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Drowning doesn't look like drowning

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Mr_Weetabix
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Drowning doesn't look like drowning

Postby Mr_Weetabix » Sun May 27, 2012 5:56 am

A couple of days ago, Mrs Weetabix pulled a drowning kid out of the pool. His mom was only a few feet away, but he wasn't making a sound, and she didn't realize that there was a problem until Mrs W had him out of the pool, coughing up water.

Take a look at this article. What I found particularly sobering was this line:
It is the number two cause of accidental death in children, age 15 and under (just behind vehicle accidents) – of the approximately 750 children who will drown next year, about 375 of them will do so within 25 yards of a parent or other adult. In ten percent of those drownings, the adult will actually watch them do it, having no idea it is happening (source: CDC).
I doubt that this will save many kiters - we're generally decent swimmers and there are usually other indicators when we get into difficulties. However, as regular beach users (and hopefully competent swimmers) we have a duty to look out for other beachgoers - particularly kids whose parents might not realize that they need help.
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Re: Drowning doesn't look like drowning

Postby plummet » Sun May 27, 2012 6:39 am

I saved a bloke once. he was about 1km out and couldn't relaunch. the sun was going down and the seabrease was going to turn off any second. But this bloke wasn't fussed at all. I'll be right he said. any way i convinced him he wasn't and body dragged him back to the beach. took about 20 mins.

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Re: Drowning doesn't look like drowning

Postby CaptainArgh » Sun May 27, 2012 2:19 pm

Thanks for sharing that. :thumb:

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Re: Drowning doesn't look like drowning

Postby FredBGG » Sun May 27, 2012 6:18 pm

plummet wrote:I saved a bloke once. he was about 1km out and couldn't relaunch. the sun was going down and the seabrease was going to turn off any second. But this bloke wasn't fussed at all. I'll be right he said. any way i convinced him he wasn't and body dragged him back to the beach. took about 20 mins.
Good thing that you insisted.
Often kiters don't realize that if they have been ridding for a couple of hours they may be a bit low on energy and get hopelessly tired after swimming a few hundred feet.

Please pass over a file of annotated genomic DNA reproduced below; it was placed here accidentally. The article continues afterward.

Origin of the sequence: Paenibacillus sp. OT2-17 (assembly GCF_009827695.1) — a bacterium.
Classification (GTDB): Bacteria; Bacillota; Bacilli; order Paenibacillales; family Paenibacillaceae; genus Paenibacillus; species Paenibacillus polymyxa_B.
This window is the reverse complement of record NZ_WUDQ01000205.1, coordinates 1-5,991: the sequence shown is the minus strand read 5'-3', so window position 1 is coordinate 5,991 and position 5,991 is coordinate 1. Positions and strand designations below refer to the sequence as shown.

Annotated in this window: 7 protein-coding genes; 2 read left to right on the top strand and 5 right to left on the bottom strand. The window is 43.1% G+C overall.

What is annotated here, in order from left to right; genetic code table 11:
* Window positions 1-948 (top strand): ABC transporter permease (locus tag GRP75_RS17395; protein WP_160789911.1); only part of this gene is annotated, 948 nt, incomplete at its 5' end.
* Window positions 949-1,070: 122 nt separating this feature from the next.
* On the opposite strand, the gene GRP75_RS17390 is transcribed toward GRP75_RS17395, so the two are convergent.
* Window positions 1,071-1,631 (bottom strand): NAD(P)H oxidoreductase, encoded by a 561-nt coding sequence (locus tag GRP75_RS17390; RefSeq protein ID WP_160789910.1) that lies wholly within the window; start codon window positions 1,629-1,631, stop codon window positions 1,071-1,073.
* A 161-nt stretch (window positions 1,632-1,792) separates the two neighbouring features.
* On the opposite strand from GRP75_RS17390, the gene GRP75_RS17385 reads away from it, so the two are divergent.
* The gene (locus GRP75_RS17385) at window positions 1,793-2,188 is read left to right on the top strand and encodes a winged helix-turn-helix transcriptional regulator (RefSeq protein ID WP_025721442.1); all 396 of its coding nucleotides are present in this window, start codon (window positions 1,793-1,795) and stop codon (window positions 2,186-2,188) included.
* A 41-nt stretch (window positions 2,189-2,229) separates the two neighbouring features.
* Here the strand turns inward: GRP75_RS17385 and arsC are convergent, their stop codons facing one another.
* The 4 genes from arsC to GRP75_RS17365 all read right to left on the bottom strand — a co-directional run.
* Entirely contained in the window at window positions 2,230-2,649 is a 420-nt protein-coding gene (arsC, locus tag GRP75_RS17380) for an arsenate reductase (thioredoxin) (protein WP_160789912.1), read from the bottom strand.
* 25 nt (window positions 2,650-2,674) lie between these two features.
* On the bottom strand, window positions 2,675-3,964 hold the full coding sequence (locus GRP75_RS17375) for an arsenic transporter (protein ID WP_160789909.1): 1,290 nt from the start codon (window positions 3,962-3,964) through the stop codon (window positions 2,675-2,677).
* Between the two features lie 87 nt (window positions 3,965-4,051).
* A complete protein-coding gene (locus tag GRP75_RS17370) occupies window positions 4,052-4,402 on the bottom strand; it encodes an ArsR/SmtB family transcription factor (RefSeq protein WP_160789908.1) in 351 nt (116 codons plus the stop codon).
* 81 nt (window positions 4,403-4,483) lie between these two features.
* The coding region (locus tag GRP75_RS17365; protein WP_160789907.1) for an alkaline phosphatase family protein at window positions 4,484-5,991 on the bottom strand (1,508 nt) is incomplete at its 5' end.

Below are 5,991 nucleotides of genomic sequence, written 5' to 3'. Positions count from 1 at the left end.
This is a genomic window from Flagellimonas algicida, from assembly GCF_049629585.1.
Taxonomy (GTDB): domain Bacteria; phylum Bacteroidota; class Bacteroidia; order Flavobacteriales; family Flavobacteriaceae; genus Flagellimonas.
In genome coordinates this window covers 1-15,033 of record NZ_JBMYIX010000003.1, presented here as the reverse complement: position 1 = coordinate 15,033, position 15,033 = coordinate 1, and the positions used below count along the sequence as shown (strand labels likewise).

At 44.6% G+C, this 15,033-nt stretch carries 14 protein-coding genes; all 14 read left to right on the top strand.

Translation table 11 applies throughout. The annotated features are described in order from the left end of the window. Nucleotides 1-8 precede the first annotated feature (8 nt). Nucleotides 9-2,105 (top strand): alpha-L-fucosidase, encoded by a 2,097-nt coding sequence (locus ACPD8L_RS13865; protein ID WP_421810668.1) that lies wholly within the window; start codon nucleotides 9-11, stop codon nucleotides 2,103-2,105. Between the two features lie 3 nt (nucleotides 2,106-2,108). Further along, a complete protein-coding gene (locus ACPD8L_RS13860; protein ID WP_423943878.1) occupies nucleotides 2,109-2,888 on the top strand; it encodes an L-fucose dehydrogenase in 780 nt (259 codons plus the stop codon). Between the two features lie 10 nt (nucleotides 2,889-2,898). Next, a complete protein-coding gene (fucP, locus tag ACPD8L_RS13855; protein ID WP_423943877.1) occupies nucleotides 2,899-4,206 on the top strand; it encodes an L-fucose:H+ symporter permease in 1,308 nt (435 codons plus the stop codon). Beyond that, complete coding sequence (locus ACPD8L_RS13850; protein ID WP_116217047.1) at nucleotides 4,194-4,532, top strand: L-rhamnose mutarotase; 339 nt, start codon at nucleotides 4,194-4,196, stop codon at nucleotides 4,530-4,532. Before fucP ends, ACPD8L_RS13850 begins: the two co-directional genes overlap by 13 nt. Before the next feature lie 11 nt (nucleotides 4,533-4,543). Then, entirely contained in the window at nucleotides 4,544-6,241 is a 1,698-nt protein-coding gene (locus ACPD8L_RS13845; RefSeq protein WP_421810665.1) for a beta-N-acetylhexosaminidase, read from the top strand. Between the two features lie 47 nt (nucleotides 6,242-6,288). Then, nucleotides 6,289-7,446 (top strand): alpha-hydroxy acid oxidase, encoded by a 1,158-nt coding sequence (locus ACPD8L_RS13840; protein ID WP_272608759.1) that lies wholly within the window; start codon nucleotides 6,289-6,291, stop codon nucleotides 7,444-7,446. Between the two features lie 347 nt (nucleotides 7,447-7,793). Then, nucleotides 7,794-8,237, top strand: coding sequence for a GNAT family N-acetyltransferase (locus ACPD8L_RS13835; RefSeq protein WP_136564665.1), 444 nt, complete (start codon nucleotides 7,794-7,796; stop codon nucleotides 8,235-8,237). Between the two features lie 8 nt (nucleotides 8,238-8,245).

When I offer help the answer is nearly always no thanks.... so I kite near by for a bit and offer up help again and insist that it's no problem and that it would make my day.

To give you an idea of how important it is to accept help or insist on giving it ... one guy I was dragging in got a terrible cramp about half way in. He said it was so painful he had to ditch the kite. I managed to get him back no problem, but had to chase the kite downwind and bring it in at another beach. It could have been nasty if he was on his own with that killer cramp.

Another thing that I like to do is ask if the kiter in need wants to self rescue and I offer to keep a close eye on him or her and take over if it does not work out.

Anyway my point is when offering help it's good to insist a bit.

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Re: Drowning doesn't look like drowning

Postby Ned Divine » Sun May 27, 2012 8:14 pm

I saved a 3-year-old on an inflatable toy that was travelling offshore at high speed, his 6-year-old sister swimming next to him, also drifting offshore, their mum having gone to the local cantine to buy herself cofee. I was swimming, helped them out to shore, their mum never realised what a close call this was... I am very happy to have realised the risk of them drowning if I didn't act.
Good post, yes, if we think "danger" we have to act and help, drowning is super-quick and doesn't look like it until it is too late.